Having secured six large duck legs with thighs attached and two pounds of duck fat, you are ready to start. First, salt the legs very generously, using two tablespoons of salt for the whole job. Grind black pepper generously over the legs, chop a small handful of thyme leaves and strew them about, and put in a bowl or plastic bag with 10 peeled smashed cloves of garlic and 10 bay leaves interspersed with the legs. Be sure to get Turkish bay leaves; the commonly found ones from California have a mentholated quality that you will not enjoy in the finished product. Set in the refrigerator overnight.
The next day, heat your oven to 300 degrees. Lay the duck legs out on a baking sheet with the bay leaves and garlic underneath them, and make sure the pepper and thyme leaves make it onto the tray. If doubling this recipe, use two trays. Don’t crowd them, because you need room for them to release their fat. Bake slowly until the legs are golden brown, usually about an hour.

Remove from the oven and place the legs in a pot large enough to hold them with room left over. Transfer the bay, garlic, etc. to the pot as well. Add the extra duck fat, and bring to a simmer. Use a flame-tamer if your burners run hot. Let the pot simmer comfortably until the duck meat is very willing to fall off the bone. This usually takes five or six hours for me.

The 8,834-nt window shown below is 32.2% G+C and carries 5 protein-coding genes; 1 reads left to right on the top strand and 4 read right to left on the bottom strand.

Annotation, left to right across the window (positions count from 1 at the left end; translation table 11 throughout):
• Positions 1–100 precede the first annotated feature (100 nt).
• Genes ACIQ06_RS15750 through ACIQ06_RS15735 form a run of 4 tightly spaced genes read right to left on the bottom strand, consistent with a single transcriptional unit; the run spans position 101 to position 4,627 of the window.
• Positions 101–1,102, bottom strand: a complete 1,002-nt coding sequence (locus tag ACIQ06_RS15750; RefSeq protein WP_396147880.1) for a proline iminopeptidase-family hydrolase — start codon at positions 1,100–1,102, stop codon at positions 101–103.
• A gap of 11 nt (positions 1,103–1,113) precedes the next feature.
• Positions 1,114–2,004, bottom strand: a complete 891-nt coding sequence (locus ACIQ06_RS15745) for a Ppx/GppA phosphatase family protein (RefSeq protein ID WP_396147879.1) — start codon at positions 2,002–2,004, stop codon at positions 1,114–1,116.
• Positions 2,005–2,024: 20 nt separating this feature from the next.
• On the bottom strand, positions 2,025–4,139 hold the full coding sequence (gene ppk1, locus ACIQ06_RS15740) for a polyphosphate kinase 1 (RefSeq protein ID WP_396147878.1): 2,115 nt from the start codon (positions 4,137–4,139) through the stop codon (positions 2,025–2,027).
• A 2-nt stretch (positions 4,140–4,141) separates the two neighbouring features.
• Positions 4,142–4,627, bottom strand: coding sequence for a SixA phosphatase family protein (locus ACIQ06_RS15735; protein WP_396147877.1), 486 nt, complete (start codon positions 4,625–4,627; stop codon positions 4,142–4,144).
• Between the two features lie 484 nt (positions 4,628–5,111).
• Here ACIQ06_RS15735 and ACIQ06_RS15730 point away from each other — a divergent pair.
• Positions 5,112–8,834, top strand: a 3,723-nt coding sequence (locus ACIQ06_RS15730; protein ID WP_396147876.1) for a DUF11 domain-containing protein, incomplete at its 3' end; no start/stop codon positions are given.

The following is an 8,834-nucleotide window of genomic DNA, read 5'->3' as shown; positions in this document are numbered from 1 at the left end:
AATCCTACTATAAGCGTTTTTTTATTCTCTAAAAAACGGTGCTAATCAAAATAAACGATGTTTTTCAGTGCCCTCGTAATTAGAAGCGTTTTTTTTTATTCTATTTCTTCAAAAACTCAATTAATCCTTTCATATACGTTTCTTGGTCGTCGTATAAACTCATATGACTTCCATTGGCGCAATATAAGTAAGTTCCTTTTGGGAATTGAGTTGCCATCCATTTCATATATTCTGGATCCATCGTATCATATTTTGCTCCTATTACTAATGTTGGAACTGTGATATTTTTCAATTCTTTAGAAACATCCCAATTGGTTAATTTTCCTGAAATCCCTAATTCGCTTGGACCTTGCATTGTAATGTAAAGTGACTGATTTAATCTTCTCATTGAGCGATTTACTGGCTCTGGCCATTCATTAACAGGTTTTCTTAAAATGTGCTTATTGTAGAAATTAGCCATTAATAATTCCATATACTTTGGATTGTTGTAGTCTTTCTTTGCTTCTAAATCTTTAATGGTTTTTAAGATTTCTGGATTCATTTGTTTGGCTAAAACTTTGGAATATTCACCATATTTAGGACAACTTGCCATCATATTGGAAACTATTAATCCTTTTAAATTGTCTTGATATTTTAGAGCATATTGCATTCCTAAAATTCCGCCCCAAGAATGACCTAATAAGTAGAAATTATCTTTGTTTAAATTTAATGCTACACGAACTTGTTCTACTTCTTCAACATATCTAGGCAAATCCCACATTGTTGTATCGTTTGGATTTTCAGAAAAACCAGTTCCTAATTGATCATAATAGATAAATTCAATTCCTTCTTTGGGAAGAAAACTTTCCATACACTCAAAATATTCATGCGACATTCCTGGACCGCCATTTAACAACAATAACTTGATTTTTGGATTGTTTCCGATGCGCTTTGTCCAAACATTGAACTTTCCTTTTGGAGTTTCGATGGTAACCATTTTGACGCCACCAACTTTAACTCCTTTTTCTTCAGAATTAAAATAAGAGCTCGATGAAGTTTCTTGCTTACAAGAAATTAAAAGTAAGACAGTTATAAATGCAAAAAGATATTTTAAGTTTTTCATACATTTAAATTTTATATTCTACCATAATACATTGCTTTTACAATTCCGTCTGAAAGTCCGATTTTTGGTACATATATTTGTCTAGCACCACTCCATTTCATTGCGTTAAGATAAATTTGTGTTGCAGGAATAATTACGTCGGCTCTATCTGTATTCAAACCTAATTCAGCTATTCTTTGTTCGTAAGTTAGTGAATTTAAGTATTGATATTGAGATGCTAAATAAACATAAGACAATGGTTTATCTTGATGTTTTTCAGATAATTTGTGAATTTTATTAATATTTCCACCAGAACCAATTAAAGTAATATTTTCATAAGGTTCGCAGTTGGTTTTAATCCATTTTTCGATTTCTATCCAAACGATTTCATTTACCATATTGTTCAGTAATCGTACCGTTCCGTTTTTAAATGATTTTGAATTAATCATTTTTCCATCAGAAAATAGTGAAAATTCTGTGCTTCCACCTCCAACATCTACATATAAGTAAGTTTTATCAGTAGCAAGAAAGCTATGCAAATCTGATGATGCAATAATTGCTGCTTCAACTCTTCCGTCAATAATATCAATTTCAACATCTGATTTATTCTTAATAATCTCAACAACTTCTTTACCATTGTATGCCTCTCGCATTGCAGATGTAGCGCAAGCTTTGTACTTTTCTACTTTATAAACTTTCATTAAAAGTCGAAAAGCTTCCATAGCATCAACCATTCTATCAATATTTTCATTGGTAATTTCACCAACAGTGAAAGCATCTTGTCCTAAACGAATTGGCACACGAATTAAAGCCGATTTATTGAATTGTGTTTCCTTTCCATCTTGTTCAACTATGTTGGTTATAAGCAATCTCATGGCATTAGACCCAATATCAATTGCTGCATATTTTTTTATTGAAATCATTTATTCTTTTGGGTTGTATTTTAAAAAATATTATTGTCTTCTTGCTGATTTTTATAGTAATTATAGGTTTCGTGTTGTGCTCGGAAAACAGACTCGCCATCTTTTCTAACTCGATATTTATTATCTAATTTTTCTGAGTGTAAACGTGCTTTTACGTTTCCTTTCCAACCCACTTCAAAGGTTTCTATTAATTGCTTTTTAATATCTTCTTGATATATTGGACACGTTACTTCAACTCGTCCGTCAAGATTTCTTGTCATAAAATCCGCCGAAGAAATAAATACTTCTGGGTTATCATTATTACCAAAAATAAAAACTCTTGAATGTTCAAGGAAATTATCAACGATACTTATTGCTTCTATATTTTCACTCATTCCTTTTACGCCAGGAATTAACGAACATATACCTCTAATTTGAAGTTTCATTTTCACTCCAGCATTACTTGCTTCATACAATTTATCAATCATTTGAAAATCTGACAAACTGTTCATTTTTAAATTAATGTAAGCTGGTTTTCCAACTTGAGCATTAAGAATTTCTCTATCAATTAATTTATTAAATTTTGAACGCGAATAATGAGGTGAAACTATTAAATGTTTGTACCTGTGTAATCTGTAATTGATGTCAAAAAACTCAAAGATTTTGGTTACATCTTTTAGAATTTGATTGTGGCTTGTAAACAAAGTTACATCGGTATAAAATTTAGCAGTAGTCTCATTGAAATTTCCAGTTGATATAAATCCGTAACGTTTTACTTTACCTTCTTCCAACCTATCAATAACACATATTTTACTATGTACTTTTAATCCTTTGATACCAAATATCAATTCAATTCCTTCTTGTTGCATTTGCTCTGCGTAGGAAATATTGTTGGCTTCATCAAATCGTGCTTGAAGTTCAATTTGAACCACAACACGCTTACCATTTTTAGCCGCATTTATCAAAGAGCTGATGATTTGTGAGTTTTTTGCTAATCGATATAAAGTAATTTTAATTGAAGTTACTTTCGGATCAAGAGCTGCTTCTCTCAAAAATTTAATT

Let cool just until no longer warm to the touch, but the fat is still liquid. Portion out as you like; I put two whole legs in a plastic container to go in the refrigerator, and ladle in enough fat to cover them. Then I use my Foodsaver to package the rest into bags containing two legs each, with enough fat to fill just the bottom of the bag, and vacuum-seal for the freezer. You will have a quart or two of pure fat left over, and this can be frozen in quart plastic containers for the next time you confit.